And there’s Kenji, a comic relief, and as such, he’s okay. Nothing more to add. There are some other people, of course, but they are so unimportant I forgot all about them already.

  1. I guess there is some story in there. But sometimes it was hard to find it wrapped into all the long descriptions and feelings of falling in love, and thinking about how terrible a monster Juliette must be, and all that stuff. It was a relief whenever something was starting happening, but it always ended too quickly and we were back to kissing.
  2. Potential for further parts.

None. Okay, I am slightly intrigued to find out Warren’s true intentions, and a little intrigued about how the war with Reestablishment might develop, but it’s hard to say if I can endure this style for two more books. Time will tell. I’ll try. Wish me luck!


EDIT – I read the rest of the series, but it took me a lot of good will and patience. Nothing more to add, actually, except for the fact that Julliette really got on my nerves!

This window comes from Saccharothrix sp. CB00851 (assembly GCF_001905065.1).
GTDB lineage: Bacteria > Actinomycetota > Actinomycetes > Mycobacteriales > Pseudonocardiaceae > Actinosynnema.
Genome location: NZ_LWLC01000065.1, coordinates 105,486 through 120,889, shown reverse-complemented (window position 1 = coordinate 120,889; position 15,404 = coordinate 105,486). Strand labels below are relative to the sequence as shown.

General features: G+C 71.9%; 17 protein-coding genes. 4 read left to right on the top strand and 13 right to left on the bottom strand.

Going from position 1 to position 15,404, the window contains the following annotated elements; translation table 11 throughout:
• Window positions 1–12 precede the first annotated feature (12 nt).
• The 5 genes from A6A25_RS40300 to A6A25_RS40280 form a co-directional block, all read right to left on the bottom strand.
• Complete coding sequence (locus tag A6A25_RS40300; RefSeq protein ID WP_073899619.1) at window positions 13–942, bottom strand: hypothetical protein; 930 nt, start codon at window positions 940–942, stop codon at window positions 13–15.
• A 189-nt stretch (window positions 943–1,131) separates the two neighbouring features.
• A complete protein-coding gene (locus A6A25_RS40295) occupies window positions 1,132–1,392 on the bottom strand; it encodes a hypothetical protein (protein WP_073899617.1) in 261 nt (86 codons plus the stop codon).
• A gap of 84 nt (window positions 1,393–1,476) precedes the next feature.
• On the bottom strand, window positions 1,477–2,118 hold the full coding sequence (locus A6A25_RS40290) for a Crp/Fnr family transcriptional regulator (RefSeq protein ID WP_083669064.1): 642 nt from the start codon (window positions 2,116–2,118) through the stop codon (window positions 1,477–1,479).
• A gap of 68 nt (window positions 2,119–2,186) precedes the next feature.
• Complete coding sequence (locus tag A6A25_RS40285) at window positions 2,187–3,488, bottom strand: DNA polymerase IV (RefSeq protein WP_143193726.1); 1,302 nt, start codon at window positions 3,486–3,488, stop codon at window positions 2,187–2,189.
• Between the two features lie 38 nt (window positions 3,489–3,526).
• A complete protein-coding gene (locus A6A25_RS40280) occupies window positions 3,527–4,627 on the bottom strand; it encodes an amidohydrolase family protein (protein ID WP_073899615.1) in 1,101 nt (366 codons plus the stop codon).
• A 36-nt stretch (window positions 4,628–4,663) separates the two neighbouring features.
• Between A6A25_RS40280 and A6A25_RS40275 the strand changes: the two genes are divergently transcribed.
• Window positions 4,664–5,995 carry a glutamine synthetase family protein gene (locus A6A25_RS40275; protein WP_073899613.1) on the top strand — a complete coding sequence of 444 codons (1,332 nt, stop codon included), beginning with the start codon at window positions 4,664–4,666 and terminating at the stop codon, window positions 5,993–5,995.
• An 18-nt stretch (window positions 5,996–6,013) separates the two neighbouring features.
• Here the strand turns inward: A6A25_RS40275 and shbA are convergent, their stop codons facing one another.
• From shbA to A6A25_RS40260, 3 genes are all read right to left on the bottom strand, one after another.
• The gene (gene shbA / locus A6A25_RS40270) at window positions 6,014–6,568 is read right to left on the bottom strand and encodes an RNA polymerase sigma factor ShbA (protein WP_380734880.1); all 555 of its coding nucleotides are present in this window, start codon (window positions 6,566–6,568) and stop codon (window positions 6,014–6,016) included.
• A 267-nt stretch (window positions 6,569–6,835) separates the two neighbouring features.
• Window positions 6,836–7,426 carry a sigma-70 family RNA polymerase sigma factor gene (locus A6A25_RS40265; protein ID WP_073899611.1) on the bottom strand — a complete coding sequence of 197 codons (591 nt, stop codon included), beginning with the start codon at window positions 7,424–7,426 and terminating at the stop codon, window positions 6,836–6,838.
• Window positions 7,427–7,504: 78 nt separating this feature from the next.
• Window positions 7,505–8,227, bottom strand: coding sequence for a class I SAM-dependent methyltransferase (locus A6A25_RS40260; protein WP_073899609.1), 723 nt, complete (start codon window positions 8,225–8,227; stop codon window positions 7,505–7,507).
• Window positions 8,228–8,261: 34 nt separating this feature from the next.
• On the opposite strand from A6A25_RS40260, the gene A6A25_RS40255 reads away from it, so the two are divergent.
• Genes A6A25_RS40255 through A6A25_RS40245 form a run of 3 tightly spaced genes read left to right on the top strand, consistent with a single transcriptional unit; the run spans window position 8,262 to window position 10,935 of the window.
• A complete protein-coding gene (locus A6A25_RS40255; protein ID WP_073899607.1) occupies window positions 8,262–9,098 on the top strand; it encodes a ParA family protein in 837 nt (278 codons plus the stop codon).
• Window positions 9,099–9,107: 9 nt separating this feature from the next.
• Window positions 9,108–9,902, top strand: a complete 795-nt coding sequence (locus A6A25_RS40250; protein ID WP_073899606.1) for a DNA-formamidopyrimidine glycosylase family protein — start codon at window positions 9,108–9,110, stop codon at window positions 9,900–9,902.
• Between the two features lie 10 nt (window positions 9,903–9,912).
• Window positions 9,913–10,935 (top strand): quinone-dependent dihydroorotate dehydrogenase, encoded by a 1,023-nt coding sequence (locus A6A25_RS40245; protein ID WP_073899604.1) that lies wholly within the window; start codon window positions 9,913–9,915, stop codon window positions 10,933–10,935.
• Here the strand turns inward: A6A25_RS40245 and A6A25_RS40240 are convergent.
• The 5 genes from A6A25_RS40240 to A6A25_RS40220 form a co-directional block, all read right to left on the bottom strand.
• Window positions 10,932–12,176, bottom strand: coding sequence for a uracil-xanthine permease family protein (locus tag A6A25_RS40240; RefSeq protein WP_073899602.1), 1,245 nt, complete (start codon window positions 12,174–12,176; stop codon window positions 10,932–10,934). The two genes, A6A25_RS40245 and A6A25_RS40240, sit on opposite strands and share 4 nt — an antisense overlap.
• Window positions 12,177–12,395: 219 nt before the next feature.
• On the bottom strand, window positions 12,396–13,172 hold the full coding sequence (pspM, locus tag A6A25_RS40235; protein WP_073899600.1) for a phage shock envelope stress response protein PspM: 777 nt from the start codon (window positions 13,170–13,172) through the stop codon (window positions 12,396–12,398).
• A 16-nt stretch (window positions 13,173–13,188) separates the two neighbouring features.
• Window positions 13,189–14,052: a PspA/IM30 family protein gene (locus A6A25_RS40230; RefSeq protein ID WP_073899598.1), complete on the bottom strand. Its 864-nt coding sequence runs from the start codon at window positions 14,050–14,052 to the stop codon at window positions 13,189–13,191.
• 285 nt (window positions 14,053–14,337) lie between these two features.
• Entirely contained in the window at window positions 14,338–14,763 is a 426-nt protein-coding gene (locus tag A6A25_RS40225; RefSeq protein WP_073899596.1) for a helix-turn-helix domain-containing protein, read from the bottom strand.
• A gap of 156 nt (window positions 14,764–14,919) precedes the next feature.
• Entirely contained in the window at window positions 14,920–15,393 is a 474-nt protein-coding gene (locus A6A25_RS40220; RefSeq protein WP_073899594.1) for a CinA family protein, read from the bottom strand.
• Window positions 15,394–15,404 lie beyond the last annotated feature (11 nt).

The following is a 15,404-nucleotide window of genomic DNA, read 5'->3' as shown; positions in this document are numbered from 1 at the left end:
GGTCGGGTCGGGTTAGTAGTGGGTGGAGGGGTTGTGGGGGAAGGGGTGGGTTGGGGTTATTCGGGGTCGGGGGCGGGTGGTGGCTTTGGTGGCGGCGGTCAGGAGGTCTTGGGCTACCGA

My Rating 4/10

Lisa Gardner – Hide, The Neighbor, Live to Tell (12-14/32 2017 Reading Challenge)

            I’m so glad I can do a review about three amazing books about which I have mostly good words to say!

The first book of Lisa Gardner I read was „Catch Me.” When I started I had no idea it was a part of a series. I had no idea “Det. D.D. Warren series” exists in the first place. But I liked Lisa’s books enough to randomly look for her other books. And so I encountered the three: The Neighbor, Live to Tell, and Hide – read in this order. They are all parts of Det. D. D. Warren series, which goes like this:

  1. Alone
  2. Hide
  3. The Neighbor
  4. Live to Tell
  5. Love you More
  6. The 7th Month (Novella)
  7. Catch Me
  8. Fear Nothing
  9. 3 Truths and a Lie
  10. Find Her

Now I really wish I had done this “the right way” and started from “Alone!” Anyhow, I’m hooked to these series and I’m sure I’ll read them all quite soon.